Will Your Pension Plan be There When You’re Ready to Retire?


Most people today acknowledge the change in retirement options. The days of the company sponsored pension plan began disappearing thirty years ago with the change in economics and demographics.

It’s no longer a longevity issue alone for current and future retirees as Congress weighs more requests to alter the pension landscape. According to a recent newsletter from National Retiree Legislative Network (NRLN), a provision in H. R. 83, signed into law by the President in December 2014, sets in motion new ways for plan sponsor to de-risk or remove pension obligations promised to workers and retirees.

We’re all familiar with stories of financially weak companies allowing plans to fall below a 90% funding level needed for solvency of the plan. This underfunding leads to freezing of benefits or conversions from defined benefit to defined contributions and shifting the onus to the plan participant—the employee. If insolvency of the sponsoring company is realized and bankruptcy ensues the plan may be terminated and then the Pension Benefit Guaranty Corporation (PBGC) assumes the risk.

De-risking of plans has been accomplished over the last several years in three significant ways. One way is for the plan itself to alter the mix of the investment portfolio by reducing equity holdings and substituting fixed income, or theoretically lower risk securities. This may be done as a way to prevent a ratings drop in the company’s bond rating, which in turn could lower stock values. Lower stock prices could then affect executive bonuses. Can’t have that now, can we?

Another way to reduce plan liabilities is to remove participants and that is done with Lump Sum Pension Buyout offers. The net effect of that is to transfer the risk to the employee and off the books of the pension plan. Why did you think the plan sponsor was making the offer? Lump sum offers may leave the plan less funded for those who didn’t, or couldn’t, take the offer. This may also affect surviving spouses as well. That is one reason why the spouse must sign off on the paperwork to complete a lump sum distribution.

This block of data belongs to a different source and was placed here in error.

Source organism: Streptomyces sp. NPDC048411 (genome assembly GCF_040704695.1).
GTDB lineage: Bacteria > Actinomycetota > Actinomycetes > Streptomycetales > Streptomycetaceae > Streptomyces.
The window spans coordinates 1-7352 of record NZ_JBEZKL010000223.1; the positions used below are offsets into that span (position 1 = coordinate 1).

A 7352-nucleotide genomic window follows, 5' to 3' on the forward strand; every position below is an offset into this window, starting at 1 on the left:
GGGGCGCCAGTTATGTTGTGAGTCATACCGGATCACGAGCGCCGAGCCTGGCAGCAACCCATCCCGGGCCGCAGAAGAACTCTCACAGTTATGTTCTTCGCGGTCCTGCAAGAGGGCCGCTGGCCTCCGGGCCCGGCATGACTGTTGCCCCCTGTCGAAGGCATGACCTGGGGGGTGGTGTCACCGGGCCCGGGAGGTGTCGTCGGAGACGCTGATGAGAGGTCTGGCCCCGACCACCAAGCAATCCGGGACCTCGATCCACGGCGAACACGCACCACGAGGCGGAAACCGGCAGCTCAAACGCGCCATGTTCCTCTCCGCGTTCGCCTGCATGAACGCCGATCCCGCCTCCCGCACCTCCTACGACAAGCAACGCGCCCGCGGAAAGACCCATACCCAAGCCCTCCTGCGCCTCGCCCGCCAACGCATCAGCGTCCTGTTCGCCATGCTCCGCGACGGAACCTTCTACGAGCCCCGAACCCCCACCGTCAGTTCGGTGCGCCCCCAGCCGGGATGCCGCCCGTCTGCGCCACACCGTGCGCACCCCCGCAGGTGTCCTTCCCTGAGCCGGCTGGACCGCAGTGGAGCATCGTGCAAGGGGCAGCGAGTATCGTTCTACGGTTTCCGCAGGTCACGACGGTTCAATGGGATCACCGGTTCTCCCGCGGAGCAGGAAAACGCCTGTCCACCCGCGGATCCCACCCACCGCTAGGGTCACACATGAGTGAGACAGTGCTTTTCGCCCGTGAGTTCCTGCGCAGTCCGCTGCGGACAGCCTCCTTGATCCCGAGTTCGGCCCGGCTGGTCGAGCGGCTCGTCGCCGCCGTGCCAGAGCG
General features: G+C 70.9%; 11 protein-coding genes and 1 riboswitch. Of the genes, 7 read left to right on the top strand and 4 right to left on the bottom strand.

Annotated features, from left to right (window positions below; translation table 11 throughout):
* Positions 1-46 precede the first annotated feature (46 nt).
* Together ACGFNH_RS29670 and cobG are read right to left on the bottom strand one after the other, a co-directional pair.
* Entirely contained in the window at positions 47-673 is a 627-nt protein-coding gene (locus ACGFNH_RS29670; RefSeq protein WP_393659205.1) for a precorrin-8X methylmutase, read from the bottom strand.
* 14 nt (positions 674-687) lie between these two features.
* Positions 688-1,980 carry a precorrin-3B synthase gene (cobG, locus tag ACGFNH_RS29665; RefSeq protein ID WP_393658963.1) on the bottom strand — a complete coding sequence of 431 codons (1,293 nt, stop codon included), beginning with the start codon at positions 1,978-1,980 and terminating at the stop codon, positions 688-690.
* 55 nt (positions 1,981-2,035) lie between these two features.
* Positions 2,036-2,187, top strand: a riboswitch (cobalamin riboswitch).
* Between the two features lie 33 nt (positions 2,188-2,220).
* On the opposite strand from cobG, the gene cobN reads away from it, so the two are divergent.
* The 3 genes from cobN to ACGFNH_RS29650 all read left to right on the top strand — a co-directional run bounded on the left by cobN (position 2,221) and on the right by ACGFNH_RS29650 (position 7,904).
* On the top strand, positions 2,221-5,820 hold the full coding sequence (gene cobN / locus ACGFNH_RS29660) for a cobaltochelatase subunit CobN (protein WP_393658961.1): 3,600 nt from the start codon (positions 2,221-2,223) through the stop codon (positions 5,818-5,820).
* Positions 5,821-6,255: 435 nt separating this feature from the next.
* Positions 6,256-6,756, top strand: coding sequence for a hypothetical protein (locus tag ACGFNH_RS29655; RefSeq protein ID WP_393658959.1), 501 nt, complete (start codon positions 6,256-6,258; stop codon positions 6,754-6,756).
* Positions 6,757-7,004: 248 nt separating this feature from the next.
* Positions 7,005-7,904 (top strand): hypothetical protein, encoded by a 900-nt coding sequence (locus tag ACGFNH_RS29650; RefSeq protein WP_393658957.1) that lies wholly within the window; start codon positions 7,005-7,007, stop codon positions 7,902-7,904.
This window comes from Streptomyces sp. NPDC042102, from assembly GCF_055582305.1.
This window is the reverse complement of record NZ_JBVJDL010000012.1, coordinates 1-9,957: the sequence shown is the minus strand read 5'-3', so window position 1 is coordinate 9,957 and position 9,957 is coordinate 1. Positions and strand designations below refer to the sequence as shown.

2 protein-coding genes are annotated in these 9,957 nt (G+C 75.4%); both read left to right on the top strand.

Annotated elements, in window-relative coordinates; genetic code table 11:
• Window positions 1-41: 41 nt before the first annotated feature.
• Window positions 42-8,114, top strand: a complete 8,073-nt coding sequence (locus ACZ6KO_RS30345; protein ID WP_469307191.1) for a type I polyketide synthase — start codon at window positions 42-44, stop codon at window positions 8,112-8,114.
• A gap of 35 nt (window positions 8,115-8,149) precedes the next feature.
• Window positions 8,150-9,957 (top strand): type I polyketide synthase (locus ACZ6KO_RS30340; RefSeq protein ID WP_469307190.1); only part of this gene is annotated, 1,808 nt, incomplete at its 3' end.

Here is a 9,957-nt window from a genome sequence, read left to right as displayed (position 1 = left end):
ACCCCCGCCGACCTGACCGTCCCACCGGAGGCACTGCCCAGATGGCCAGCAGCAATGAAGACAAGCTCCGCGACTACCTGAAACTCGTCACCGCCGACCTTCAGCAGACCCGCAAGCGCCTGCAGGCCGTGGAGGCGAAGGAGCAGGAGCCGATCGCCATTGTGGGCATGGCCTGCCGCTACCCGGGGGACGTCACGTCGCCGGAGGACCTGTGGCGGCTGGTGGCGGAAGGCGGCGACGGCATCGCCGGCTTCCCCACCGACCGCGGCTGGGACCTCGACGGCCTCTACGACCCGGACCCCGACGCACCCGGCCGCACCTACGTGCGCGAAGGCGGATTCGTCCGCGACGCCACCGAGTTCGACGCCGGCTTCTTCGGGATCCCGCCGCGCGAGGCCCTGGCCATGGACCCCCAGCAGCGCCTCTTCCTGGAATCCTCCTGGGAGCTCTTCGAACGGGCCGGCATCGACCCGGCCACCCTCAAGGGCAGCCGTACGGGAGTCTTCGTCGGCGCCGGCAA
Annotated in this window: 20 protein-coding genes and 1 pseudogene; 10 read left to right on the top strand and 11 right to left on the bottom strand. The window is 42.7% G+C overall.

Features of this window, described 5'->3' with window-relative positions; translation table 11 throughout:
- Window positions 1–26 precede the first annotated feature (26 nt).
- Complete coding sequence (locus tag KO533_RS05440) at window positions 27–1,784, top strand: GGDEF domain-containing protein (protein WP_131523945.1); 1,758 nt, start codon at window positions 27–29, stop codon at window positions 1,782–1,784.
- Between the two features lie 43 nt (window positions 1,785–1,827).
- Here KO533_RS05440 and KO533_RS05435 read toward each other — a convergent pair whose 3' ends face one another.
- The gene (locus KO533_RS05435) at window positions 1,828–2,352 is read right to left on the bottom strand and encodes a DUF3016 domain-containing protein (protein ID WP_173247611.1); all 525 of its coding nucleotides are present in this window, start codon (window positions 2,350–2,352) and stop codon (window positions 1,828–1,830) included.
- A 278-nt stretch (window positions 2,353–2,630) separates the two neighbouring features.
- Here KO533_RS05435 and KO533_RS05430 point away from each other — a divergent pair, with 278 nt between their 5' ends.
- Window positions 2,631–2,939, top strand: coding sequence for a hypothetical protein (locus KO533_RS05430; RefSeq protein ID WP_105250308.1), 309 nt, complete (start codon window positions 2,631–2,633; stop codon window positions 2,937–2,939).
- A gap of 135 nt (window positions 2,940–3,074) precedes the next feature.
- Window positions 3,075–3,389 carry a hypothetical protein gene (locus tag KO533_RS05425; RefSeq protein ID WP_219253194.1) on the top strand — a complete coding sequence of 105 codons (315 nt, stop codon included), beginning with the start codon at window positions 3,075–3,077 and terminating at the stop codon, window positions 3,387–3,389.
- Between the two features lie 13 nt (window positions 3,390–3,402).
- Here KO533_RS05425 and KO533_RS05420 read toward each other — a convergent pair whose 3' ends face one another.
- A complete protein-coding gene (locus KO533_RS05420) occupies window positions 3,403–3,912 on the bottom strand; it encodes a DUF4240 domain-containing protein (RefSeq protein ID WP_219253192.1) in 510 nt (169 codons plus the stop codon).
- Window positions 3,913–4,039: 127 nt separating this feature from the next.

The plan may also choose to purchase an annuity to assist with the de-risking of the plan. Once issued the annuity becomes a liability for the issuing insurance company. This would remove the plan from PBGC protection as well.

Lastly, H.R. 83 contains an amendment to ERISA rules and opens up a potentially dangerous precedent to allow for reductions in benefits to existing retirees where plans are underfunded. Have you seen the stories emanating from Detroit and Chicago regarding this very issue?

Don’t fall into the trap of asking coworkers for their advice. That may not be the best option for your specific situation. I suggest you review what’s going on with an advisor now so you are prepared to protect your retirement assets and income in case you are contacted by your pension plan administrator.

There are usually tight deadlines to respond to their communications. Being prepared with what options to choose once you do receive a letter will help make the process less stressful.

Feel free to give me a call if you have any questions or would like to begin planning now for what may happen with your plan at some point in the future.